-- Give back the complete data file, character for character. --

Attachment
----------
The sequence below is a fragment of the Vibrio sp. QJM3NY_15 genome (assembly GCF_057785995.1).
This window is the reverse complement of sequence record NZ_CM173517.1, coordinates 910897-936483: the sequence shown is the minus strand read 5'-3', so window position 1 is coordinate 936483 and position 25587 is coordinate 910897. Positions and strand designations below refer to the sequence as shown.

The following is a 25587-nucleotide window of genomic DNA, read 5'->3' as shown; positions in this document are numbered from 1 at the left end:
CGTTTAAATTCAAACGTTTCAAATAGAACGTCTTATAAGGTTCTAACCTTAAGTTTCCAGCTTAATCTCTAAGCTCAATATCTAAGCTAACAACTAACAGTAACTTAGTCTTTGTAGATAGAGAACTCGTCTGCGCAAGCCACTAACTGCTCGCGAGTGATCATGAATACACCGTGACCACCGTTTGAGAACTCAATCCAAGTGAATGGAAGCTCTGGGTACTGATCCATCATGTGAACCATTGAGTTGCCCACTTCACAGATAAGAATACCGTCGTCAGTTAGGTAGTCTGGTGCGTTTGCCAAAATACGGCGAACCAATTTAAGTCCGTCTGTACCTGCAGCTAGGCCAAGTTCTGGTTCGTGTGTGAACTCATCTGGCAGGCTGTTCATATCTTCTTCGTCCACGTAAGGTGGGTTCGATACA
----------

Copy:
The sequence below is a fragment of the Vibrio sp. QJM3NY_15 genome (assembly GCF_057785995.1).
This window is the reverse complement of sequence record NZ_CM173517.1, coordinates 910897-936483: the sequence shown is the minus strand read 5'-3', so window position 1 is coordinate 936483 and position 25587 is coordinate 910897. Positions and strand designations below refer to the sequence as shown.

The following is a 25587-nucleotide window of genomic DNA, read 5'->3' as shown; positions in this document are numbered from 1 at the left end:
CGTTTAAATTCAAACGTTTCAAATAGAACGTCTTATAAGGTTCTAACCTTAAGTTTCCAGCTTAATCTCTAAGCTCAATATCTAAGCTAACAACTAACAGTAACTTAGTCTTTGTAGATAGAGAACTCGTCTGCGCAAGCCACTAACTGCTCGCGAGTGATCATGAATACACCGTGACCACCGTTTGAGAACTCAATCCAAGTGAATGGAAGCTCTGGGTACTGATCCATCATGTGAACCATTGAGTTGCCCACTTCACAGATAAGAATACCGTCGTCAGTTAGGTAGTCTGGTGCGTTTGCCAAAATACGGCGAACCAATTTAAGTCCGTCTGTACCTGCAGCTAGGCCAAGTTCTGGTTCGTGTGTGAACTCATCTGGCAGGCTGTTCATATCTTCTTCGTCCACGTAAGGTGGGTTCGATACA